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Skelton says Washington must focus on the needs of everyday Americans
Skelton says Washington must focus on the needs of everyday Americans

Congressman Ike Skelton
WASHINGTON, D.C. (Jan. 24, 2010) — Over the past six months, Washington has ignored many everyday problems in order to rush too much change. Instead of focusing on the economic problems crippling many American families and paying closer attention to the war against terrorists, Washington has spent valuable time wrestling with health reforms that many believe should not be the top priority. In response, many Americans have become increasingly frustrated. Every day, I hear from people who are concerned and even frightened. They are concerned about the state of the economy, about the security of our nation, and about the uncertainties of recent reform proposals.

This is not news to me, and I share much of their sentiment. I work hard to stay in touch with those of the Fourth Congressional District, and I have heard many passionate arguments against drastic reform from Missourians over the past several months. That is why I voted against the health insurance reform bill in November and have worked strenuously to bolster the small businesses and agricultural markets that drive Missouri’s economy. I have also continued to guide our renewed effort in Afghanistan while strengthening our veteran support programs here in the U.S.

As I have said from the beginning of this debate, Congress should tackle health insurance reform one issue at a time, such as mandating the portability of insurance across state lines or outlawing the consideration of preexisting conditions. Common-sense reforms, such as these, should be approached on a bipartisan basis.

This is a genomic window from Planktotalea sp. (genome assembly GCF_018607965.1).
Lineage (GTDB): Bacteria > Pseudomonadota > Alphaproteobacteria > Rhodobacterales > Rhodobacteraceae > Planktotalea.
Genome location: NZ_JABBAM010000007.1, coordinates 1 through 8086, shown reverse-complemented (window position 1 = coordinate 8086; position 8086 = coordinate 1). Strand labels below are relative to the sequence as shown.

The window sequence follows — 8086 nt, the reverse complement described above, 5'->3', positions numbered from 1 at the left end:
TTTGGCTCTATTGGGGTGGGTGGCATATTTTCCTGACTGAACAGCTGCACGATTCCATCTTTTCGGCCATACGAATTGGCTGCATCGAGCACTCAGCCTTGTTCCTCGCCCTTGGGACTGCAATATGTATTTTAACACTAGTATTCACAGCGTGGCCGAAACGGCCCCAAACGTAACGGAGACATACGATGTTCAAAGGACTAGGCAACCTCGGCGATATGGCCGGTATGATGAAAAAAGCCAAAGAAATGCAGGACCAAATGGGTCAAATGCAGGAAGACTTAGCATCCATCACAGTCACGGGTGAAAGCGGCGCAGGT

Many years ago, President Roosevelt identified, in simple terms, the bedrock principles that define our nation. Calling them the “Four Freedoms,” Roosevelt deftly enumerated every American’s right to the freedom of speech, the freedom of religious choice, the freedom from want, and the freedom from fear.

The freedom from fear. It is this right, this integral American freedom, that many Missourians feel is currently at stake. As an elected official, it is my duty to defend that freedom for the people of the Fourth District, and I do my best to do so. Many times, that means strengthening our military and our global alliances. Other times, that means providing for programs that strengthen our domestic society and improve America from within. That also means voting against legislation that may not help our country.

Congressman Ike Skelton (D-Mo.) serves as chairman of the House Armed Services Committee. Congressman Skelton’s website is at www.house.gov/skelton.

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